The first quarter of 2016 witnessed a sharp rise in terrorist attacks across Pakistan, in spite of robust government-led attempts to implement its 20-point National Action Plan (NAP), said a press release issued by the Jinnah Institute on Friday.
According to the report, the attack on Lahore’s Gulshan-e-Iqbal Park on Easter Sunday topped the list of the deadliest attacks during the reporting quarter, followed by the attack on Bacha Khan University in Charsadda in January.
The report said Punjab experienced the biggest surge in violence, with civilian casualties in the first four months almost equivalent to the total number of casualties in the province in all four quarters of 2015. The Lahore bombing on Easter Sunday prompted civil and military law enforcement agencies (LEAs) to launch a coordinated security operation, codenamed Operation Zarb-e-Ahan, against criminal gangs in Rajanpur in south Punjab.
The report revealed that militancy and violence by banned outfits increased by 34% in the Federally Administered Tribal Areas (FATA) in the first quarter of 2016, compared to the corresponding period in the previous year. In terms of terror finances, police and provincial Counter-Terrorism Departments recorded 396 cases of extortion during the first quarter of 2016 – a figure that exceeds the total number of all extortion cases reported during 2015.
Around 167 seminaries with suspected militant ties were shut down in Sindh since the launch of the NAP. Punjab, conversely, closed only two seminaries. In efforts to choke terrorist financing, figures from January 2016 show that the FIA and State Bank of Pakistan have registered 326 cases on account of suspicious transactions.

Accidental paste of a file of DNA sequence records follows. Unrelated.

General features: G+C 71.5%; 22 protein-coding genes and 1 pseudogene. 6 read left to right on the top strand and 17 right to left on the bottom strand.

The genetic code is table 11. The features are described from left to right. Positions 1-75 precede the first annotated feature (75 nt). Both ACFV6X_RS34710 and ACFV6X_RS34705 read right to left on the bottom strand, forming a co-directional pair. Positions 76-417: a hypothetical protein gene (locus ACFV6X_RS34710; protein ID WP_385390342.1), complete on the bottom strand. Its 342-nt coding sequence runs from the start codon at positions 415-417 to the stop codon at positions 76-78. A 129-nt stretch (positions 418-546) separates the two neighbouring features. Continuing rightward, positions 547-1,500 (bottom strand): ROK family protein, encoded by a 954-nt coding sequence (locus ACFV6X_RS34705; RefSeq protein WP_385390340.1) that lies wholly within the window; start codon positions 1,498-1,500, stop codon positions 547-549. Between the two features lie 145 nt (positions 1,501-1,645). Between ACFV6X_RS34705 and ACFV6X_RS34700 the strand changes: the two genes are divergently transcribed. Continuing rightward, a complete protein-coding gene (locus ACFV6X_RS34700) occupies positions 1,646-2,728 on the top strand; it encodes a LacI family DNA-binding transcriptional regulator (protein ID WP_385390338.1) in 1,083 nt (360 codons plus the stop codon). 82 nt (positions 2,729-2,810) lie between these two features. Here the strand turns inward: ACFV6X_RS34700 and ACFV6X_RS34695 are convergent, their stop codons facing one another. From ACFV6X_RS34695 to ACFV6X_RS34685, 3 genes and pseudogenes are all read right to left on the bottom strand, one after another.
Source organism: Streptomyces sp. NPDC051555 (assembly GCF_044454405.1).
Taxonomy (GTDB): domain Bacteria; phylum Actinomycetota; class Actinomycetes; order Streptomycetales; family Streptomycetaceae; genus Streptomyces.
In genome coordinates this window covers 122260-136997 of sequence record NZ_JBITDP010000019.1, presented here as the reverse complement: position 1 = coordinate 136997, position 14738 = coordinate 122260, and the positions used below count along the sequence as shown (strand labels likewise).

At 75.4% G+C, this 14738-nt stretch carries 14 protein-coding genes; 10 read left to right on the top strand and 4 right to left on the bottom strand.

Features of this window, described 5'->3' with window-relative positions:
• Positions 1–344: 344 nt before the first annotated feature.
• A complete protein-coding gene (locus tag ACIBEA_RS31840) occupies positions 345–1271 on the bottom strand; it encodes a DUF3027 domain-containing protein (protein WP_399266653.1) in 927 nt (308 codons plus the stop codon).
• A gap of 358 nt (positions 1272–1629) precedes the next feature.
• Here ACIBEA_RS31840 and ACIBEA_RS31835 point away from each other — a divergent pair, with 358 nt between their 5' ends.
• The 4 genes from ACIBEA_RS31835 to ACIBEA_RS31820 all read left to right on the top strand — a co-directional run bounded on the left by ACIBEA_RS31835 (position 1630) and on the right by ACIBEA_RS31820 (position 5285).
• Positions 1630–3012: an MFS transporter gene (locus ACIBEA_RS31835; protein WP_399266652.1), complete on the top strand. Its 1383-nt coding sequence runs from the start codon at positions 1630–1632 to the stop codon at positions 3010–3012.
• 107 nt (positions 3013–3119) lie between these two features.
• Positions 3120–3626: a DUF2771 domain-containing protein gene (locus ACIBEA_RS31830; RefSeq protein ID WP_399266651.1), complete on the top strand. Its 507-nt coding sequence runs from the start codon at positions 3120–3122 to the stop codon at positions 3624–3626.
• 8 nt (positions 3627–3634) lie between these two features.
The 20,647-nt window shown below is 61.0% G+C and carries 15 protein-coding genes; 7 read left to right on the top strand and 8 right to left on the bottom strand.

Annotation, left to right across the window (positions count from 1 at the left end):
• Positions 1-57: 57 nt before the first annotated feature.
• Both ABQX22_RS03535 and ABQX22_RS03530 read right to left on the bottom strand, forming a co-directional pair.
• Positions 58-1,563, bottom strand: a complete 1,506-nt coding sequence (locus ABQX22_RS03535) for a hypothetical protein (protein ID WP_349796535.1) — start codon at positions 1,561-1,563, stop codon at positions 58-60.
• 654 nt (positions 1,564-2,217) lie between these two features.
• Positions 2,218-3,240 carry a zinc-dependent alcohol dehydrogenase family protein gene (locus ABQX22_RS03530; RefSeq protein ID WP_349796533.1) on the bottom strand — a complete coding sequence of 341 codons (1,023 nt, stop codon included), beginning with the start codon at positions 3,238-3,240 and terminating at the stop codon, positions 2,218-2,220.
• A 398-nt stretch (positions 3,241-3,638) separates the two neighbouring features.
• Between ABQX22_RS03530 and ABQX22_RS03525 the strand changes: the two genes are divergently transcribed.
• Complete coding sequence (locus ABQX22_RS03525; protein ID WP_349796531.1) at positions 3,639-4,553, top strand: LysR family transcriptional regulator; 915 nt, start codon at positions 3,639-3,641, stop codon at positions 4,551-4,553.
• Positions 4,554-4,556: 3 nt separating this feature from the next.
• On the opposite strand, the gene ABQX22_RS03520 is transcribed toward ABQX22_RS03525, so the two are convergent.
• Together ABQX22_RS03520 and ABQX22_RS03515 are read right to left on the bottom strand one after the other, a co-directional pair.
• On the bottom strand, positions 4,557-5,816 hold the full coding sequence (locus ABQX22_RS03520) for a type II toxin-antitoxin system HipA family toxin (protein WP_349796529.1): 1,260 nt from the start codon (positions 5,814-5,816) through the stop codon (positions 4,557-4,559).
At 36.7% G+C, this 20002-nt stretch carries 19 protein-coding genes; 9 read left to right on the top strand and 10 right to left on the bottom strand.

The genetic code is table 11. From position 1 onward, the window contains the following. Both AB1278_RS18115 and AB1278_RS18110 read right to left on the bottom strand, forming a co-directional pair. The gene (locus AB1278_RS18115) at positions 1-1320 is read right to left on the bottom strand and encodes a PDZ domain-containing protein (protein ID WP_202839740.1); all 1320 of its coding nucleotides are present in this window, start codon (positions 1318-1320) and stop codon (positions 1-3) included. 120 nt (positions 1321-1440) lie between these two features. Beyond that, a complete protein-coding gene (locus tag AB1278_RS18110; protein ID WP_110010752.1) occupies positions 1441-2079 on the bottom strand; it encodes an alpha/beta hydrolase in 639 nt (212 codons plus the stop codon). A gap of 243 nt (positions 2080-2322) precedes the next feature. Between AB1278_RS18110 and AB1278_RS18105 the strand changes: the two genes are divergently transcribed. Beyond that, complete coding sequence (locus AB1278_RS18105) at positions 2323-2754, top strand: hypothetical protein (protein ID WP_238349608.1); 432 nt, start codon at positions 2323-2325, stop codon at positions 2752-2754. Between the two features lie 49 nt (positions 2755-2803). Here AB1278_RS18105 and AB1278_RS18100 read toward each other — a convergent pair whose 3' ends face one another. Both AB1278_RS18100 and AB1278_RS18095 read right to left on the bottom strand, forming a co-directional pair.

However, suspicious transactions and money laundering through donations, extortion, ransom, Hawala and Hundi continue. Further, while detecting and investigating cases of terrorist financing is much more complex than ordinary criminal investigation, the FIA remains as of now the only state organization with a dedicated Terrorist Finance Investigation Unit, reports added.
Of particular concern to human rights observers is the number of executions carried out since the lifting of the moratorium, which crossed 390 in April 2016, placing Pakistan only next to Saudi Arabia and Iran. Human Rights Commission of Pakistan (HRCP) estimates only around 10% of those executed since 2014 were associated with terrorism.
Official documents also show that the registration and repatriation of undocumented Afghan refugees – NAP point 19 – has yet to begin in earnest. Nor have any new organizations been banned in the first four months of 2016.
Conversely, reports of the Jamaat-ud-Dawa (JuD) setting up parallel Sharia courts in Punjab have been met with grave concern, given that that the group is still listed as ‘under observation’ by the Ministry of Interior.